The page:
Going back further, to 2002, Jane Pinckard wrote a fabulous and risqué post on the psychedelic Playstation 2 game Rez and its particularly bizarre ‘trance controller’. While the rest of the geeky internet subculture made snorting jokes about the trance controller’s similarity to a certain sex toy, Pinckard cut across all the immaturity and awkwardness and straight out tested the trance controller in such a fashion (probably unnecessary NSFW flag for that link). It was a brilliant example of sex-positive feminist writing around games—ten years ago!

And, to really drive it home, in a 1972 issue of Rolling Stone, Stewart Brand delved into the culture of pro-Spacewar! players—arguably the first videogame ever made.

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So what’s the point of hitting you with this barrage of links?  Simply, to spread the word that there is incredible writing happening around the art form that is the videogame. Not just incredible writing: exciting writing. Videogames generate experiences; experiences generate stories, and stories want to be told. With so many people having so many experiences, those people writing around videogames are perhaps some of the most interesting, enthusiastic, and experimental voices happening in criticism right now, and they are well worth your time.

A final caveat: I present the above list as a starting point, not as a canon. I haven’t even mentioned yet Leigh Alexander, Tom Bissell, RockPaperShotgun, Anna Anthropy (who wrote the single most important game design book of recent time) or the countless other phenomenal writers out there progressing this young — but in no way non-existent — form. But I think the point has been made: we haven’t been bad at writing about videogames for a very, very long time.

Videogames matter. That is beyond debate. As such, they demand critics equipped with a strong critical vocabulary in order to help players and non-players alike to understand the infinite experiences they are capable of delivering. I don’t offer this post as a defence of the state of videogame criticism. To be sure, we are still learning, and we are still experimenting.  We have a long way to go, but the point remains that we are well on our way. And, most important of all, as a reader or a writer, we would love to have you come along with us.

Brendan Keogh is a videogame critic and academic from Melbourne, Australia. He has written for a variety of publications such as Edge, Hyper, Ars Technica, and Kotaku. He is also a PhD candidate at RMIT University.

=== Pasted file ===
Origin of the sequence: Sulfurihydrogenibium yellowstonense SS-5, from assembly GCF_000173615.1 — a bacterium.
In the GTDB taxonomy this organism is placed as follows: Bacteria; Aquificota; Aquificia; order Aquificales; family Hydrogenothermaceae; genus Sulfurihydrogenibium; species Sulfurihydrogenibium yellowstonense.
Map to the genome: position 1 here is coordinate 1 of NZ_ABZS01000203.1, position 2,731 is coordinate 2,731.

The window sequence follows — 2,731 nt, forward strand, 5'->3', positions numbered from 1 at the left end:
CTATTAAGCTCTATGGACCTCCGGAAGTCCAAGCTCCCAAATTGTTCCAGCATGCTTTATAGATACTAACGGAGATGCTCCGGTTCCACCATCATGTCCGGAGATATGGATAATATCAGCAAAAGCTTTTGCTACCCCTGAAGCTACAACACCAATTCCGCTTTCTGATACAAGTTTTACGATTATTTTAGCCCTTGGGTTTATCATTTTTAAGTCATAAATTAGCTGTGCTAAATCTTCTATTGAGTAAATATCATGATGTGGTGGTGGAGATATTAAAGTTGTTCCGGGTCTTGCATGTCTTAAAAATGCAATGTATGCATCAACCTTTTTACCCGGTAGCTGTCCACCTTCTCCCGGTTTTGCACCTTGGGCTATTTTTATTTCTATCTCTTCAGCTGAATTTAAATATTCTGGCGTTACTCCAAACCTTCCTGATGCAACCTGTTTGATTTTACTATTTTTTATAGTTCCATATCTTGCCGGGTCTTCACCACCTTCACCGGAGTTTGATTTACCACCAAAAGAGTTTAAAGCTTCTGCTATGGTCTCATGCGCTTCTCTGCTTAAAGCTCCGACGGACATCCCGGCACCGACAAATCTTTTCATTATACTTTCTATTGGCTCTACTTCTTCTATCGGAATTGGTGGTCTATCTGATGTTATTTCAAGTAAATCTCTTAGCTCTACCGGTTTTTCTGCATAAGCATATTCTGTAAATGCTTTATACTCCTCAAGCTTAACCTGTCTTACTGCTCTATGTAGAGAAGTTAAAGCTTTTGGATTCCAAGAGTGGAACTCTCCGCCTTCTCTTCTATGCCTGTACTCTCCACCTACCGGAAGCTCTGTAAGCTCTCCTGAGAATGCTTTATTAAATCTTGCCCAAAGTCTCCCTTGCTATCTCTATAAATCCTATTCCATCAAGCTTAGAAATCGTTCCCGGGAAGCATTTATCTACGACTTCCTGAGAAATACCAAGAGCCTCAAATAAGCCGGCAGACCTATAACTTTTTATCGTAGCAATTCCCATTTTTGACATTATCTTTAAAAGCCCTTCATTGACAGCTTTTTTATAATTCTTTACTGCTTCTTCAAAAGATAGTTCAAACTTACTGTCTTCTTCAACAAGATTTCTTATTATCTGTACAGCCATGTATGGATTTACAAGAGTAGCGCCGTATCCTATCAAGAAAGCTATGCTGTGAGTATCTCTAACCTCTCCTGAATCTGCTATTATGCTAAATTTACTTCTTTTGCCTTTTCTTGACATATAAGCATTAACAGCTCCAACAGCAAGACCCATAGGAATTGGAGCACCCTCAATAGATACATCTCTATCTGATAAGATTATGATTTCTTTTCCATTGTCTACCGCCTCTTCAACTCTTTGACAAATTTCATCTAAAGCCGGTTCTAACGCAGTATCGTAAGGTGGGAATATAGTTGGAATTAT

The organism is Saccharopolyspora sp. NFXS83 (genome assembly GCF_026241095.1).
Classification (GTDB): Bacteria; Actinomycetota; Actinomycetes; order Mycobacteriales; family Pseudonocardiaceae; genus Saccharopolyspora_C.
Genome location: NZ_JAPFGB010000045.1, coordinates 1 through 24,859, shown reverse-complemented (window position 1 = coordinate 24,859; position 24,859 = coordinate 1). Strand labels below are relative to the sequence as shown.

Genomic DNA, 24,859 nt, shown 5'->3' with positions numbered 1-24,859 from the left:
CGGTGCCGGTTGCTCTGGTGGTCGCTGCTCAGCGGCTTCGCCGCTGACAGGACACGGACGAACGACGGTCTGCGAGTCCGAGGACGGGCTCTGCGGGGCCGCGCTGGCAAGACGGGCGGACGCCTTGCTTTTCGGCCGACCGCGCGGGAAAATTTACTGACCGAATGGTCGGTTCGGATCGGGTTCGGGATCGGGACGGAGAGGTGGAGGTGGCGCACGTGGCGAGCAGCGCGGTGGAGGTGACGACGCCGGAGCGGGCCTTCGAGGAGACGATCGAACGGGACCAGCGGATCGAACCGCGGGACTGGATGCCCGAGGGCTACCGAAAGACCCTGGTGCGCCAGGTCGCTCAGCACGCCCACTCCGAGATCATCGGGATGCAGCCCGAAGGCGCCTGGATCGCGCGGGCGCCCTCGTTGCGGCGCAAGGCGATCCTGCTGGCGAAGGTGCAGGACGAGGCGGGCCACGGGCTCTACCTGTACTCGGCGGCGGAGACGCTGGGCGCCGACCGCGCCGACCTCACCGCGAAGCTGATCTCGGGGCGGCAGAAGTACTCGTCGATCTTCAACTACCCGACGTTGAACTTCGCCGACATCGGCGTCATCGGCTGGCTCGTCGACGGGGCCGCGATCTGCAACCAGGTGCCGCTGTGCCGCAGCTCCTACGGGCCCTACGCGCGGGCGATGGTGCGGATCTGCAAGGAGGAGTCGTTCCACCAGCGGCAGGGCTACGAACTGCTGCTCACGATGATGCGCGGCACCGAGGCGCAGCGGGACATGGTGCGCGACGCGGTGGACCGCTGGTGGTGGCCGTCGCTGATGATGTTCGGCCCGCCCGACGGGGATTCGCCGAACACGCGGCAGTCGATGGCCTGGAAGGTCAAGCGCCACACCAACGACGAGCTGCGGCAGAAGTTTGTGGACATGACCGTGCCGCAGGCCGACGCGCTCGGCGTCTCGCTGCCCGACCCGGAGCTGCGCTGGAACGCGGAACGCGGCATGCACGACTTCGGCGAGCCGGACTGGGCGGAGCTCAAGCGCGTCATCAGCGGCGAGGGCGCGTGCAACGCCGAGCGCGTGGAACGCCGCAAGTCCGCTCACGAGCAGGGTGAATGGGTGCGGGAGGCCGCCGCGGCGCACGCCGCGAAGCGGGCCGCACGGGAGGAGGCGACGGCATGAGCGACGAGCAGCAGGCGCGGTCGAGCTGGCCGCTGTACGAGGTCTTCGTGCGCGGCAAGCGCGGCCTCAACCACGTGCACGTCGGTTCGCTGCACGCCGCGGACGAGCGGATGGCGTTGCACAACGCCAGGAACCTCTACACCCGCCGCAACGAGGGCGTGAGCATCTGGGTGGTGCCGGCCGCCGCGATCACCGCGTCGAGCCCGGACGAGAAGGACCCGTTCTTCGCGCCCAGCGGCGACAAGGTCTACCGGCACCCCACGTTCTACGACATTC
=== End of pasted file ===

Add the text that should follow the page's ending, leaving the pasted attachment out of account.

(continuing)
The Japanese videogame Catherine.

Helen Lewis is deputy editor of the New Statesman. She has presented BBC Radio 4’s Week in Westminster and is a regular panellist on BBC1’s Sunday Politics.

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Why the class of '94 still rules British poetry

The message of the 1990s generation - that seeing clearly is not as simple as we think - comes across powerfully in four new collections.

In 1994, the “New Generation” of poets was intent on bringing about one of those shifts that periodically redefine a culture. Twenty-odd years later, we can see that, imperfect though the project may have been, the baby boomers did change the face of British poetry. The class of ’94 still dominates the field, as this quartet of fine books demonstrates.

Of the four poets under review – one each from the remaining big trade poetry publishers – it is Kathleen Jamie who has arguably shifted ground the most over the decades. She is now equally well known for her insightful, evocative prose about the Scottish environment, in Findings and Sightlines. Like her prize-winning previous collection, The Overhaul, The Bonniest Companie is alive to every detail of plant and creature. Though they also capture skies, stones and animals, its (mostly short) poems work a little like a herbarium, storing these details for us to examine “a rock-pipit’s seed-small notes”, or “every fairmer’s fenceposts/splashed with gold”.

But the excitement of The Bonniest Companie comes in the concentration of its language and the way that concentration reveals its author’s fierce focus. The inclusion by anglophone Scots of entirely Scots poems in English-language books is a contemporary cliché and can be rebarbative. By contrast, Jamie reinvigorates poetic language, using dialect and loanwords alongside standard English to create vivid, springy textures. Colloquial compressions add to the bouncing, tight rhythms. Stepped lines compress the springs yet further.

None of this is drily technical: this joyous book re-creates the livingness it observes. A poem such as “Migratory III” feels tossed and slung between the line ends:

Those swans out there at the centre

of the loch

a dozen or thirteen

moored close together, none adrift –

they’ve only just arrived

an arrow-true, close-flocked,